Near the end of President Obama’s final State of the Union address, he eloquently called for Americans to take back the U.S. political system from big money:

“We the People.”

Our Constitution begins with those three simple words, words we’ve come to recognize mean all the people, not just some. Words that insist we rise and fall together, that that’s how we might perfect our union. …

Democracy breaks down when the average person feels their voice doesn’t matter; that the system is rigged in favor of the rich or the powerful or some special interest.

Too many Americans feel that way right now. …

I believe we’ve got to reduce the influence of money in our politics, so that a handful of families or hidden interests can’t bankroll our elections.

And if our existing approach to campaign finance reform can’t pass muster in the courts, we need to work together to find a real solution, because it’s a problem. And most of you don’t like raising money. I know. I’ve done it. …

But I can’t do these things on my own.

What Obama did not mention was this: He in fact can immediately “reduce the influence of hidden interests” on his own, without Congress or the Supreme Court, by issuing an executive order requiring federal contractors to disclose any “dark money” contributions to politically active nonprofits.

Such nonprofits currently spend hundreds of millions of dollars per election, and do not have to disclose their donors. An executive order from Obama wouldn’t shine a light on all corporate dark money, since not every corporation receives federal contracts, but most of the biggest do, including over 70 of the Fortune 100.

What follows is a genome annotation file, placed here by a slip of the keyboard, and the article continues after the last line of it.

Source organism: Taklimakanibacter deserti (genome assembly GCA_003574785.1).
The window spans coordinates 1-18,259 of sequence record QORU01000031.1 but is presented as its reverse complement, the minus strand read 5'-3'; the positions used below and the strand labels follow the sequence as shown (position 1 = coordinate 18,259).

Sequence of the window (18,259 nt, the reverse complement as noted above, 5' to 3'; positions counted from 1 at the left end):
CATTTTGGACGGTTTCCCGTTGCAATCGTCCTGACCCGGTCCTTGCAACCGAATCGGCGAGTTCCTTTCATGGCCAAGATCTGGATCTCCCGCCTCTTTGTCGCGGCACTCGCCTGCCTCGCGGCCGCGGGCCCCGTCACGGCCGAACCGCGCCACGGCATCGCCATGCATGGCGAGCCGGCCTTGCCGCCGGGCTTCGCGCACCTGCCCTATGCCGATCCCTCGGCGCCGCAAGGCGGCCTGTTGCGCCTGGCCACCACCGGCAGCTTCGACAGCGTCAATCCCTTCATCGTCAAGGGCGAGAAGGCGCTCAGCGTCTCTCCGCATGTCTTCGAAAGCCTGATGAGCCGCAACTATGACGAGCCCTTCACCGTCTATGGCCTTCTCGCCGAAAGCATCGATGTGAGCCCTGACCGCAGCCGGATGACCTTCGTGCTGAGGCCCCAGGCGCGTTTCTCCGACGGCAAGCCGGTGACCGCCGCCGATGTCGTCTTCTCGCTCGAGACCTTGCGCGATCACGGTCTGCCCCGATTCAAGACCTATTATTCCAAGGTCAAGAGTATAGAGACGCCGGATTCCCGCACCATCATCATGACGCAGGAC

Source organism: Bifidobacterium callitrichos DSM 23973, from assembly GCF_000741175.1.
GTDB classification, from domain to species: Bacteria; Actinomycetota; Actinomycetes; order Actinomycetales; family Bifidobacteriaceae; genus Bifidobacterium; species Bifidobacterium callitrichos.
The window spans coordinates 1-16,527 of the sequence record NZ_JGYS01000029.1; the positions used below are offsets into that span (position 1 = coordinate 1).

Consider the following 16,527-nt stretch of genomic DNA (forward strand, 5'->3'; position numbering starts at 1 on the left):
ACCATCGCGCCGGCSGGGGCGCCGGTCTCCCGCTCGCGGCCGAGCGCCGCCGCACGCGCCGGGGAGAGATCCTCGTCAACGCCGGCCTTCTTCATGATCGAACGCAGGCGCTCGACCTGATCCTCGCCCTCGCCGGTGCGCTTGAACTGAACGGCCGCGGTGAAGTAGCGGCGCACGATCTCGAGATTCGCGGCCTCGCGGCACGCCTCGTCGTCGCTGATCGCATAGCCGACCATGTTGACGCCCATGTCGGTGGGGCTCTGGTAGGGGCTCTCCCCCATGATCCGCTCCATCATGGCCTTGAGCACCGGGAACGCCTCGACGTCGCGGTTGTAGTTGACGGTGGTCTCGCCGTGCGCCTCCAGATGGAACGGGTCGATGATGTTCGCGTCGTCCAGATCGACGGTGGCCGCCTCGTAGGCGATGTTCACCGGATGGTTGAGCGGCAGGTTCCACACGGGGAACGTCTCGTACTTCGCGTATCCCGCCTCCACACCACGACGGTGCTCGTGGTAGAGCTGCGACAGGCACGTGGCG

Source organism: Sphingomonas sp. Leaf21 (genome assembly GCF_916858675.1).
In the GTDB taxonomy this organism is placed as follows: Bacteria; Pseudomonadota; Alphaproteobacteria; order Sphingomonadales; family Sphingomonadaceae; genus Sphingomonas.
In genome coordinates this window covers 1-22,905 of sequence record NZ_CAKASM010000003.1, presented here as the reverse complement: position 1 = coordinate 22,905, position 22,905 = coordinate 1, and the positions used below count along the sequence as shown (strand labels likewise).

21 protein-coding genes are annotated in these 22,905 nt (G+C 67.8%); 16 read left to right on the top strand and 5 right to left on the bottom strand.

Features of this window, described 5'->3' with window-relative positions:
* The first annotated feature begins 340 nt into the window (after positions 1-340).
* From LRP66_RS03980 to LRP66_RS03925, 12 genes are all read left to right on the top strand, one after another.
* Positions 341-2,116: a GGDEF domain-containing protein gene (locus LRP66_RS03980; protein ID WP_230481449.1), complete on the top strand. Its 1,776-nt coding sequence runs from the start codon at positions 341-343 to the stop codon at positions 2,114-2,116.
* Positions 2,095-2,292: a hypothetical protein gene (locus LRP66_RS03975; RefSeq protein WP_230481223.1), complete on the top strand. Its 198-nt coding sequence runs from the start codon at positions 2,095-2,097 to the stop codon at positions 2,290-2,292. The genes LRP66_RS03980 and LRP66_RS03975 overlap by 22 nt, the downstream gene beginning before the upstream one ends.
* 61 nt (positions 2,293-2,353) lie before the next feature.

Obama has previously used his power over contractors to require them them to pay workers at least $10.10 an hour, and forbid them from discriminating on the basis of sexual orientation or gender identity.

What made Obama’s soliloquy especially maddening was his suggestion that big money has overwhelmed politics because because Americans just aren’t trying hard enough:

Changes in our political process — in not just who gets elected, but how they get elected — that will only happen when the American people demand it. It depends on you. That’s what’s meant by a government of, by, and for the people.

In fact, U.S. citizens have demanded “changes in our political process.” Activists delivered over 1 million signatures to the White House telling Obama to sign an executive order on dark money. A similar petition set up via the White House website’s system has passed the 100,000 signatory threshold requiring a response (which the Obama administration has yet to produce). Twenty-seven senators, including Minority Leader Harry Reid, and over 100 members of the House of Representatives have asked Obama for such an executive order. Even Gene Sperling, former director of Obama’s National Economic Council, has said it’s “important and needed.”

But Obama has steadfastly refused to act.

So campaign finance reform advocates are understandably frustrated. After the speech, Kurt Walters of Rootstrikers, an organization co-founded by Harvard Law School professor Lawrence Lessig and Democratic strategist Joe Trippi, called Obama’s inaction “a slap in the face to anyone who voted for him after believing his promise to fix the broken system of big money-dominated politics.” In a recent report, Rootstrikers detailed Obama’s long history of high-flown rhetoric combined with no action whatsoever on this issue.

Obama wound up the State of the Union with a pledge to anyone trying reinvigorate American democracy: “I can promise that a year from now, when I no longer hold this office, I’ll be right there with you as a citizen.” But if he actually cares about breaking the power of money in politics, it would be more effective if he started doing something about it while President of the United States.